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COVID-19 Briefing - 9/29

Today’s Recap:

  • 1 Million people have died worldwide from COVID. 
  • North Dakota, South Dakota and Montana are seeing positive test rates ranging from 20-30%, which is extremely high. For comparison, NY, MA, VT, and ME all have test rates of under 1%, and the WHO considers anything over 5% concerning, according to Reuters. 
  • There are some real questions about the value of earlier closing times… without much science behind it.  British pubs must close at 10 PM and pubgoers are gathering outside after closing
  • In some good news, there may be fewer ICU deaths because there are lower viral loads.  
  • Masks work. In South Korea, a customer at a coffee shop was COVID+. The employees who were wearing masks didn’t get sick.
  • More COVID cases are involving kids - up to 10% of all cases in September from just over 2% back in April. This may be correlated with the return to schools. 
  • NY, NJ, and CT added Colorado to their travel quarantine list, and removed Arizona and Virginia. 
  • There’s significantly increased Hepatitis A activity in Louisiana, Mississippi, and Alabama
  • You’re all invited to join us on Wednesday, October 7th at 3pm EST for a webinar on Flu and COVID. Feel free to share with anyone on your team that might be interested. Register here!

Best Questions:

A large group of my employees are planning on attending a wedding that reportedly far exceeds our state’s maximum gathering size.  How would you handle this?

Clearly, this event poses a high risk to your team.  The one 62 person wedding in Maine that has been all over the news now has a case count of 170 with 8 deaths tied to it.  You’ll need to consult your legal counsel.  But this is one that may need clear communication and employees told they may need to be excluded for 14 days if they attend.    

My employee got sick more than 90 days ago, but tested positive exactly 90 days ago.  Exclude him now for close contact?

We didn’t… We expect this will be evolving over the coming weeks and months. But for now, the guidance remains that antibodies post-positive are lasting 90 days or more.  We do see studies showing that they wane over time and are reduced by as much as half in 60 days.  As we learn more about this and new studies come out, we’ll be sharing them.

An employee decided to get tested because a coworker they weren’t in close contact with tested positive.  They tested positive and then didn’t believe it and got tested again and were negative.  How should we handle that?

A false positive is much more rare than a false negative for COVID tests.  And the lab-based PCR tests have a much lower false positive rate than the rapid ones.  We would absolutely suggest excluding this employee for ten days from the first test date.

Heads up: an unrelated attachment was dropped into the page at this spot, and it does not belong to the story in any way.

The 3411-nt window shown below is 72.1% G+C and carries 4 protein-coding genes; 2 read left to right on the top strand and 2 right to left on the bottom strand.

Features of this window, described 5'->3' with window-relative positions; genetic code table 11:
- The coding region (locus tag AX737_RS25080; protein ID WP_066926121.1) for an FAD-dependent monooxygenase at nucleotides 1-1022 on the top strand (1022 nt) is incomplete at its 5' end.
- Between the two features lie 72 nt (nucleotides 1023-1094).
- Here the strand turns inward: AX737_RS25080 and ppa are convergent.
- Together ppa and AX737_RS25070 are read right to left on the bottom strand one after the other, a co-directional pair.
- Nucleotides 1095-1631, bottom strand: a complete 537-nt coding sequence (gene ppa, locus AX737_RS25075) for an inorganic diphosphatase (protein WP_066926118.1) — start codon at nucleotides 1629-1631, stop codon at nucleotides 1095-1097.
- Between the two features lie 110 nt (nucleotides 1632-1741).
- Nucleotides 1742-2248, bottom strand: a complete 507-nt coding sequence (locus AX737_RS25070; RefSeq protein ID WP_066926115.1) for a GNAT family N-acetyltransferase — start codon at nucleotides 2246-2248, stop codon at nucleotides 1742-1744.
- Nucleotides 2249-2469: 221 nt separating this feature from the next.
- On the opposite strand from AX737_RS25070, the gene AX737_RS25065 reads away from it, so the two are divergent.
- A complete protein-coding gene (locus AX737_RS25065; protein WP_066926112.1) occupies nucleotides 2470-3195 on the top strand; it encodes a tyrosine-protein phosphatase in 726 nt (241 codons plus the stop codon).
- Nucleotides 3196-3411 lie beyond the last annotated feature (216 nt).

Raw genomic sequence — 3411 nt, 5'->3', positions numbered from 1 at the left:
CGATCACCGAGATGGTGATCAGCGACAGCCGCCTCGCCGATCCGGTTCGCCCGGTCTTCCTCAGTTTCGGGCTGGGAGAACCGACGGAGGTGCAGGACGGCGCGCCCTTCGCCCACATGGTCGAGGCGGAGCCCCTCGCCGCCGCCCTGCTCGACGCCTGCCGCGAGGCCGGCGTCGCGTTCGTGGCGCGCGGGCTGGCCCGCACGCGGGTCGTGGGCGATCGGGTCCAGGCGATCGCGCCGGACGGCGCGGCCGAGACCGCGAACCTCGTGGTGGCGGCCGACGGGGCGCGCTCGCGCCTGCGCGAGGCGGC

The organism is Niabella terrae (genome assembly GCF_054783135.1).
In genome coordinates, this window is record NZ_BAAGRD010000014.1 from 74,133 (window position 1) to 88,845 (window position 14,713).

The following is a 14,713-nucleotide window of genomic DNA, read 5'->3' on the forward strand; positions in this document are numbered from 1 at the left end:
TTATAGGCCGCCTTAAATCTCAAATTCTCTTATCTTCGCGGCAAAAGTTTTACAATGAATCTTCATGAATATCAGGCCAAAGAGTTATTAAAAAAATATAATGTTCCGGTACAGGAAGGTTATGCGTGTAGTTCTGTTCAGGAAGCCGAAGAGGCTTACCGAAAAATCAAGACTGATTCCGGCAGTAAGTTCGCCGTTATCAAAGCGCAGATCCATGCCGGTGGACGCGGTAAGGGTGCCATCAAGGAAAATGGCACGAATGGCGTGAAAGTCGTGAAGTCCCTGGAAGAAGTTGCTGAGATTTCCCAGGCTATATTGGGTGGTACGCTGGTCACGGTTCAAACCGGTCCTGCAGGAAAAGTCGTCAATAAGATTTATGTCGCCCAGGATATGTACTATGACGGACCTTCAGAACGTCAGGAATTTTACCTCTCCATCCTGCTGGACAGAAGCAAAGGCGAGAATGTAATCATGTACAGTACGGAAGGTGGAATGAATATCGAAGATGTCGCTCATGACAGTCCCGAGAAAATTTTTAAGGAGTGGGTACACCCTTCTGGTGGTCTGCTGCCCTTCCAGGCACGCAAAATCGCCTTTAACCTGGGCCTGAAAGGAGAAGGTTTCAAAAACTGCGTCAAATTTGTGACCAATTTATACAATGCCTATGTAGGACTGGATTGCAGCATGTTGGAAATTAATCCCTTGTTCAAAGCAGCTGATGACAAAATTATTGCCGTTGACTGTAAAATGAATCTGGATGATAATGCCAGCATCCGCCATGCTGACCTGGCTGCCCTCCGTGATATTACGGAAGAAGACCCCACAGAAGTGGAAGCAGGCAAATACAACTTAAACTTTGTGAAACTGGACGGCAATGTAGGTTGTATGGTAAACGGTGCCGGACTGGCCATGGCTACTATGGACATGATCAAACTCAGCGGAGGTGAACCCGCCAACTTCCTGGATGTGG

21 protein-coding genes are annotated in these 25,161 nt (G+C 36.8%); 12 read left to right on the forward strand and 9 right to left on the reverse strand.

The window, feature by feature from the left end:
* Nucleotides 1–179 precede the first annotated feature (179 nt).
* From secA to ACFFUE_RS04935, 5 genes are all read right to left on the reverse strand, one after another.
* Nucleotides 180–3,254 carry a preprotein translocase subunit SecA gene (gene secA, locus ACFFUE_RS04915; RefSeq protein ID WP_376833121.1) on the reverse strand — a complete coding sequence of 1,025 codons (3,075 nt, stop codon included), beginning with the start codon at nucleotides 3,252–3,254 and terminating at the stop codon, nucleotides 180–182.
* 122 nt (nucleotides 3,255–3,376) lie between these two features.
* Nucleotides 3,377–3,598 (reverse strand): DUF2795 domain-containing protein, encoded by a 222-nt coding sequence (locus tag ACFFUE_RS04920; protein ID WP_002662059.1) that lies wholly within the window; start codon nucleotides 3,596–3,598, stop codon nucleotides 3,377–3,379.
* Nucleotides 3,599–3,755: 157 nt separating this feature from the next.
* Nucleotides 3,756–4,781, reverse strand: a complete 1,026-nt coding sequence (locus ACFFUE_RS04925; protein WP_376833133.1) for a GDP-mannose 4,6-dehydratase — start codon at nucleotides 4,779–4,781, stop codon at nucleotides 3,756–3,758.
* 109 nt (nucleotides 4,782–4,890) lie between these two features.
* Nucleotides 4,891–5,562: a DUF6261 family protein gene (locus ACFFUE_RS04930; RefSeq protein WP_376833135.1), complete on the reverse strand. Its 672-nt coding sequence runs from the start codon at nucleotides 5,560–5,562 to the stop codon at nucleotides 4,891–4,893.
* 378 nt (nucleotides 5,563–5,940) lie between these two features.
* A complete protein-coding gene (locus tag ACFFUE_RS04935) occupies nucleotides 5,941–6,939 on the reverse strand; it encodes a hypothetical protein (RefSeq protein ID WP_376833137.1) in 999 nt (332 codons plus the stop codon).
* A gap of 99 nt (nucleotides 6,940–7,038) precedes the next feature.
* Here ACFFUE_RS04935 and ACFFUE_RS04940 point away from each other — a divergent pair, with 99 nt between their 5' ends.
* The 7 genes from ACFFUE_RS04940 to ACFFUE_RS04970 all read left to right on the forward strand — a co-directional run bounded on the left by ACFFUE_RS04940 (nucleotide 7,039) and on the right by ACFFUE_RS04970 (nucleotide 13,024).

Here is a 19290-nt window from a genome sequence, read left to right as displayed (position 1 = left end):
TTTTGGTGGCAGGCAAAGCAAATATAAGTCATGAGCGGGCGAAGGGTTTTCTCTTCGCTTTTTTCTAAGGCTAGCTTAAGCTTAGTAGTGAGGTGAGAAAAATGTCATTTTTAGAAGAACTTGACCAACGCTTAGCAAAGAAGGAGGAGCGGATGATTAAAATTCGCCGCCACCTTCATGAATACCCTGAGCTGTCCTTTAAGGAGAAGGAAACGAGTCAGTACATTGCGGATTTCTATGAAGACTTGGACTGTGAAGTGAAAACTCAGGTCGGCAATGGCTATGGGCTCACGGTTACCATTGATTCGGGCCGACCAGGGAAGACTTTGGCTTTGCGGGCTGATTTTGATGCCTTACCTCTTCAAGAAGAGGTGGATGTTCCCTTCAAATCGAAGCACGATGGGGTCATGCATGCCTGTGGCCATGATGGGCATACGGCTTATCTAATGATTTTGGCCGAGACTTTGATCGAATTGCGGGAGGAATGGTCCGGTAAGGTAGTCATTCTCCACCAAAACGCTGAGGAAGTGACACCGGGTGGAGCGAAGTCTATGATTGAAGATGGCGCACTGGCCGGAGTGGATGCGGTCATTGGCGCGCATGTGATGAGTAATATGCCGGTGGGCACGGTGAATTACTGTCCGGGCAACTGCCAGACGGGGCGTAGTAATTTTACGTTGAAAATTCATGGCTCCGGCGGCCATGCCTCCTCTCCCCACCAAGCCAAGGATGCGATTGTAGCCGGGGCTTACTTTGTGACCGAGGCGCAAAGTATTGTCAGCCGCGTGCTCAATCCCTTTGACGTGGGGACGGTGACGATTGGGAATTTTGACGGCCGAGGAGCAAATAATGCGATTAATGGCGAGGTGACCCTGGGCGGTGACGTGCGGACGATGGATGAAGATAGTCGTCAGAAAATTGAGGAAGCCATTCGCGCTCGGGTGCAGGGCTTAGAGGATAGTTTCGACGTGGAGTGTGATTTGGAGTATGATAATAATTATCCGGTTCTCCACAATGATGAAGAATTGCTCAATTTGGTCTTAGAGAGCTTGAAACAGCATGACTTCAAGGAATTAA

There is definitely significant  risk and potential liability by not excluding.  

Two roommates work together. Roommate #1 was identified as having close contact within 6ft for 15+ minutes with a COVID+ coworker and was excluded for 14 days. Does Roommate #2, who did not have close contact, need to be excluded?

Great question and one that came up over and over again today!  The answer is no.  If the Roommate #1 develops symptoms or test positive, then Roommate #2 would need to be excluded. This is a variation of the second-hand contact scenario you’ve asked about many times before…

Can we ask for documentation of COVID+ test results?

Although that is a legal question you should review with your counsel, nearly all of our clients and our clinical team are asking for a copy of the positive result, a screenshot of  a positive result they received by text or the caller ID from whomever called them to verbally report a positive. We’re getting it 95% of the time. When someone tells us they don’t have a copy, can’t get one, deleted the text, etc. we occasionally find out that they didn’t actually test positive. 

My employee says they have a fever after getting their flu shot. Can they work?

Dr. William Schaffner, Vanderbilt University School of Medicine, says only about 1 to 2 percent of people who get a flu shot will have fever as a side effect. Any fever correlated with a flu shot should be below 100.4 degrees. If someone has a fever of 100.4 or higher, it’s likely unrelated to their flu shot. If they did recently get a flu shot and have body aches, soreness at the injection site, or a fever under 100.4, we recommend keeping them out for 3 days to monitor their symptoms. If symptoms resolve they can return after 3 days if they are 24-hours fever-free without fever-reducing medication. 

Best Listen:

It’s been a while since we suggested you listen to our friend, Dr. Mike Osterholm.  But this week’s podcast will really bring you up to date on the worldwide spread of COVID, vaccination development, which young people are getting and spreading COVID and how. 

Episode 25: Ripple Effects | CIDRAP

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Disclaimer: This post is meant for general information and educational purposes only and does not constitute, and is not intended as, any form of medical, legal or regulatory advice or a recommendation or suggestion regarding the same.  No recipient of this information should act or refrain from acting on the basis of this information without first seeking legal advice from counsel in the relevant jurisdiction.